Evidence would not have warranted a finding that the plaintiff, who sustained injuries caused by negligence of employees of the defendant while the plaintiff was engaged in doing laundry work and closing a summer residence for the defendant, was free from the right of control by the defendant as to the details of the work or was an independent contractor entitled to recover for injuries so caused.
TORT. Writ in the Superior Court dated April 11, 1940.
There was a trial before Brown, J., who ordered a verdict for the defendant and reported the case to this court.
J. Schneider, for the plaintiff.
S. P. Sears, for the defendant.
LUMMUS, J. This is an action of tort for personal injuries resulting from a fall by the plaintiff through a trap door at the summer residence of the defendant on October 27, 1939. At the argument the defendant conceded that the injuries were caused by the negligence of some of the household servants of the defendant, acting in the course of their employment.
The plaintiff was the only witness on the question of liability. Her testimony tended to prove the following facts. She had been doing laundry work for others at her house for more than thirty years, and did such work at two or three other houses. She also had opened summer residences in the spring and closed them in the fall for twelve years. She did the work in her own way as she saw fit. For five years she had done that work for the defendant. Nothing had been said by the defendant to the plaintiff on the occasion in question except to do the laundry and close the house. The plaintiff did the work in her own way. The plaintiff did some domestic work for quite a number
of people around Hyannis. The defendant was one of her old customers. The plaintiff was experienced in laundry work and house cleaning and closing houses, and needed no directions from anybody. The defendant's household servants, a cook, a waitress and a chauffeur, were helping to get the house closed. The plaintiff received fifty cents an hour.
At the conclusion of the evidence the judge directed a verdict for the defendant, subject to the plaintiff's exception. By stipulation the jury assessed damages at $4,000. The judge then reported the case upon the stipulation that if his ruling was correct the verdict for the defendant shall stand, and otherwise a verdict shall be entered for the plaintiff for $4,000.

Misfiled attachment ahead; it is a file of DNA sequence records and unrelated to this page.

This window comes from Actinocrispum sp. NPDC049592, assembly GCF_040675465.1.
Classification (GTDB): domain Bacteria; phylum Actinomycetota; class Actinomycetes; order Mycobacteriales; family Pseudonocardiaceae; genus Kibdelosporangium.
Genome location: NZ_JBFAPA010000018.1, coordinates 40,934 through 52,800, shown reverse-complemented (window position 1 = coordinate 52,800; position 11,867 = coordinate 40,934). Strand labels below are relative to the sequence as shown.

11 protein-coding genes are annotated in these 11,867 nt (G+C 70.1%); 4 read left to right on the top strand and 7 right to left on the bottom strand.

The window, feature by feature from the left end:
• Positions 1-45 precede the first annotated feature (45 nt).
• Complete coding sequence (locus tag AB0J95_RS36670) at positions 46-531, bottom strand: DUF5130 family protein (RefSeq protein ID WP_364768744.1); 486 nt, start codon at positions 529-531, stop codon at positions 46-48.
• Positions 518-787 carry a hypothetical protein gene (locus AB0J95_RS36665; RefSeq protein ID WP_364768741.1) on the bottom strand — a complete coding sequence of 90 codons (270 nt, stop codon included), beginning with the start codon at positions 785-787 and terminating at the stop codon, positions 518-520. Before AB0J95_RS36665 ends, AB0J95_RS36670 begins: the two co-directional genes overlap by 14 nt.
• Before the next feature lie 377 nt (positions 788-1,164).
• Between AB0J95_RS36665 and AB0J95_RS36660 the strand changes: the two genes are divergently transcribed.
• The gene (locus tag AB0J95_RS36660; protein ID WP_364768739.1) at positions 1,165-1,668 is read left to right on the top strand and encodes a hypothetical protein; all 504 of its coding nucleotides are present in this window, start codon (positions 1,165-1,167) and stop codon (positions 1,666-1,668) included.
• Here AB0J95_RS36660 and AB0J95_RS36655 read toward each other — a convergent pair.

The defendant offered to show that she was a subscriber under the workmen's compensation act, and was covered by insurance under that act. But neither party argues that the fact is material. The abolition of the defences of contributory negligence, negligence of a fellow servant and assumption of risk does not apply to actions by domestic servants (such as the plaintiff was if she was a servant at all) for personal injuries. G. L. (Ter. Ed.) c. 152, Sections 66, 67. Sjostedt v. Webster, 306 Mass. 344 , 345. If the plaintiff was a servant, she cannot recover, for her injuries were caused by the negligence of a fellow servant. Greem v. Cohen, 298 Mass. 439 , 441. She can recover only by showing that she was an independent contractor.
The nature of the distinction between a servant and an independent contractor is well settled. "If the person doing the work is responsible only for the performance of what he agrees to do, in the way in which he agrees to do it, and is not subject to direction or control as to every detail of the work, he is an independent contractor. On the other hand, if at every moment, with respect to every detail, he is bound to obedience and subject to direction and control, as distinguished from a right of inspection and insistence that the contract be performed . . . or a right to designate the work to be done under the contract . . . then he is a servant or employee. . . . One may be a
servant though far away from the master, or so much more skilled than the master that actual direction and control would be folly, for it is the right to control rather than the exercise of it that is the test." McDermott's Case, 283 Mass. 74 , 76, 77.
The burden of proof was on the plaintiff to prove herself an independent contractor, free from control by the defendant as to the details of her work. The only indication in her favor is the fact that she did not receive any directions from the defendant as to the manner in which she should do her work. The indications to the contrary are many. The plaintiff had no established place of business. She worked in the houses of her employers. So far as appears, she used the tools and materials of her employers, and furnished none of her own. She was paid by the hour, and not by the job. Her work was of a sort usually performed by domestic servants. The defendant's servants were engaged in the same general task. It was of a sort concerning which every housewife had ideas and desires, which she wishes carried out. It did not require any unusual skill. On all the evidence we are of opinion that the plaintiff could not be found to be an independent contractor. Am. Law Inst. Restatement: Agency, Section 220 (2).
Judgment for the defendant on the verdict.